By Andrew Stevens and Sophia Yan, CNN
Jean Liu is in the thick of the battle for supremacy among China’s ride-hailing apps.
She’s the president of Didi Chuxing, the startup that dominates the Chinese market. Didi claims 300 million users and 14 million registered drivers across 400 cities. Uber, its rival from the U.S., is in around 50 Chinese cities.
Didi just got a $1 billion investment from Apple, which followed Chinese tech giants Tencent and Alibaba in backing the startup.
A former banker for Goldman Sachs, Liu joined Didi in 2014 and has become one of the public faces of the company. CNNMoney caught up with her on Thursday to get her views on key issues:
On Apple’s big investment:
“We are actually very grateful to have strategic partners like Apple, and also like Tencent and Alibaba. They’re all helping Didi to grow. For Apple’s case, we have a big overlap in terms of customers in China — a big percentage of our users, passengers, drivers use iPhones, so [by] working with them, we can further improve the user experience on our platform.”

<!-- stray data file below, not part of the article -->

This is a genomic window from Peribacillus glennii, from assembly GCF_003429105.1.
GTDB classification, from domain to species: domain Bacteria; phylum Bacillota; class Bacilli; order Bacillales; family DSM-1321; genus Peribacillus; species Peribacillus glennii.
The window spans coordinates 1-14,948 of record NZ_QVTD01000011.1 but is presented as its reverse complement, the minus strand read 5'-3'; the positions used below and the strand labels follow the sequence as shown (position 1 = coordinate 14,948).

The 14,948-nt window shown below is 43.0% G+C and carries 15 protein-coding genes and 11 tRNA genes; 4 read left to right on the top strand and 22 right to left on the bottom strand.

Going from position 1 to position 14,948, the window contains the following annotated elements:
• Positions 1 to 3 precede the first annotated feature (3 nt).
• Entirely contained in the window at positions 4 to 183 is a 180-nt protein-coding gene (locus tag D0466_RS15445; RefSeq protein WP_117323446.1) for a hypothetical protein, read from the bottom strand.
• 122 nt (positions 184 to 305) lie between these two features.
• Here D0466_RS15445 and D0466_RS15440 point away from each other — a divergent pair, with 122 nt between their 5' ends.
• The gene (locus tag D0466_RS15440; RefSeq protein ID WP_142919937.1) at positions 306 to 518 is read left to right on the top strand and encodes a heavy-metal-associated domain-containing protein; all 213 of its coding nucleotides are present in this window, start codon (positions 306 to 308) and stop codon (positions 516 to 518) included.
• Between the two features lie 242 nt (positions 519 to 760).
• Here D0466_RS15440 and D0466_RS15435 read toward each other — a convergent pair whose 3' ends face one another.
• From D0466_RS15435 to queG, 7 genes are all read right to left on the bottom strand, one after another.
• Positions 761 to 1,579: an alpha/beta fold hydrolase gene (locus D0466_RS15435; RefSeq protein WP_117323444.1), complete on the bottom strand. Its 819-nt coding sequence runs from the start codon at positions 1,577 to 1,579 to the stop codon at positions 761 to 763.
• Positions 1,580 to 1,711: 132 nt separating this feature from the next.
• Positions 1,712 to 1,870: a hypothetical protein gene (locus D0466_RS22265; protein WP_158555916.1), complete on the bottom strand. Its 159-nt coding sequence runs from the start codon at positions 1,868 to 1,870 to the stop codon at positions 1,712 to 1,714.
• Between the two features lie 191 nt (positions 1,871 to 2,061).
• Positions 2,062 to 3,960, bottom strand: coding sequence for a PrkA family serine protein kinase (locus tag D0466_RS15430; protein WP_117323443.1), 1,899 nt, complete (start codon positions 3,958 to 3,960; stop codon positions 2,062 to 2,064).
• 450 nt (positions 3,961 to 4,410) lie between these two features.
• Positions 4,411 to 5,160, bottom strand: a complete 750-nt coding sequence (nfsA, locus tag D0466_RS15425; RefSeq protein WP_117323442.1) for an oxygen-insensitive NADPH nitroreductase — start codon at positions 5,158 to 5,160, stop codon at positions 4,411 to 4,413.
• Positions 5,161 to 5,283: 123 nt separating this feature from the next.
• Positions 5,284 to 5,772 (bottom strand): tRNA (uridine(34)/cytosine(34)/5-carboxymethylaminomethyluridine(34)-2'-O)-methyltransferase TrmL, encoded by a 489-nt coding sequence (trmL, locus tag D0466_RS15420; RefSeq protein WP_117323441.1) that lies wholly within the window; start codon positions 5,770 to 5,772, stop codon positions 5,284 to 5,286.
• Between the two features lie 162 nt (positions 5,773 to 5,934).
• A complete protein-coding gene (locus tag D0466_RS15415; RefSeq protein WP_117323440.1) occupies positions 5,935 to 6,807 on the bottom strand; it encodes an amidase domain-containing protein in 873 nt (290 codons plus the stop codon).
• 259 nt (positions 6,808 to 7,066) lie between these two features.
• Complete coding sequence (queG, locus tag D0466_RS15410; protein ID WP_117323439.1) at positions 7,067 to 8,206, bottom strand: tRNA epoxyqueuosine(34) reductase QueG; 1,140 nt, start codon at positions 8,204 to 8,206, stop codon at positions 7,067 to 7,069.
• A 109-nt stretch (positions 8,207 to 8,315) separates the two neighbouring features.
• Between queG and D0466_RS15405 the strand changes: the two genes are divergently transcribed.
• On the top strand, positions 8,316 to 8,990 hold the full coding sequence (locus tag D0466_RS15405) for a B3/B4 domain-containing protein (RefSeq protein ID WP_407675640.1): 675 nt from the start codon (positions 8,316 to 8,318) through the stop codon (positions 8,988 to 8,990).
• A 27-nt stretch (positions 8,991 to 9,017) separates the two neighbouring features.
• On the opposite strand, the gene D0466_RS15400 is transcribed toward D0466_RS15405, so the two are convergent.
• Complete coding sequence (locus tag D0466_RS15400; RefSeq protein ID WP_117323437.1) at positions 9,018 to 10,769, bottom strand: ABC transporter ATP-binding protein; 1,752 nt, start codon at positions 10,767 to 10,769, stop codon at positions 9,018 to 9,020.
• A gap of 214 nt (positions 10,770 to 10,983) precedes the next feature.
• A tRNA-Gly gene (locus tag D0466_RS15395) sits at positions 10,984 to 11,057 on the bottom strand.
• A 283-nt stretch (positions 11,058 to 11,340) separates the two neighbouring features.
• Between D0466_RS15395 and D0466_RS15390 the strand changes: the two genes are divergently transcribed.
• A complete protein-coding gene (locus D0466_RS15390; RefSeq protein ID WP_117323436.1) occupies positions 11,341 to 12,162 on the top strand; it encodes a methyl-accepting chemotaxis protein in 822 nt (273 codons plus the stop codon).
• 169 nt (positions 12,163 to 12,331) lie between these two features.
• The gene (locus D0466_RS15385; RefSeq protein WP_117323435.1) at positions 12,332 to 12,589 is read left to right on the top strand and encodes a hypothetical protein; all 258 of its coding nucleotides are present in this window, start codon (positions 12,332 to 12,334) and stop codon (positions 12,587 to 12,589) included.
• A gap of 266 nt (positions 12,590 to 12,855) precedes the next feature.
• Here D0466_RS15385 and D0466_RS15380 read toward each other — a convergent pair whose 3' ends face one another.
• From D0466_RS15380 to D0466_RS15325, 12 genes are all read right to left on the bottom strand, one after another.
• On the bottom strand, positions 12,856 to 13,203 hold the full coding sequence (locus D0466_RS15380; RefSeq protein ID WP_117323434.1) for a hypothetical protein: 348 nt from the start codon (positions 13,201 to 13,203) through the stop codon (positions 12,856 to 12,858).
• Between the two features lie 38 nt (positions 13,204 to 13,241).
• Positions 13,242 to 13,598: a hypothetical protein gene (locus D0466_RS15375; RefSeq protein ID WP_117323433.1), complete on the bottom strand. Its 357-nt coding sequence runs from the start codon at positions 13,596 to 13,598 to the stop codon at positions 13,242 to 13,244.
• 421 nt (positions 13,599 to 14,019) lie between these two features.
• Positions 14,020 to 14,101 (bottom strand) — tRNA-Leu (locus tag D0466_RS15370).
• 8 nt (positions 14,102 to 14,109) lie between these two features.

“We joked with Tim [Cook, Apple’s CEO] — the legal name of our company is called “Little Orange,” and we said we think all the companies named after fruit can grow big. We share that in common!”
On the rivalry with Uber:
“We think competition definitely makes a company stronger. If you look at other companies on top of China’s Internet list — Alibaba, Tencent — they all thrive among good competition, so we welcome our competition. When you have competition, you will learn how to improve yourself. But at the end of the day, the market will pick the best player based on user experience.”
“Our goal is that by 2018, we will be able to serve 30 million passengers and 10 million drivers on a daily basis. At the moment, we are talking about commute number, which is 11 million. But 30 million is the passenger number, because each passenger may take two rides on a daily basis, so let’s translate it to 60 million rides on a daily basis.”
On China’s economic slowdown:
“We all know China is going through restructuring … and we think this platform can be a good buffer. I give you one example: there is a steel company based in Wuhan. There are people losing jobs because of the restructuring, and we work with that company together to convert the employees there into our platform, into private car drivers.”
–Jonathan Stayton contributed to this report
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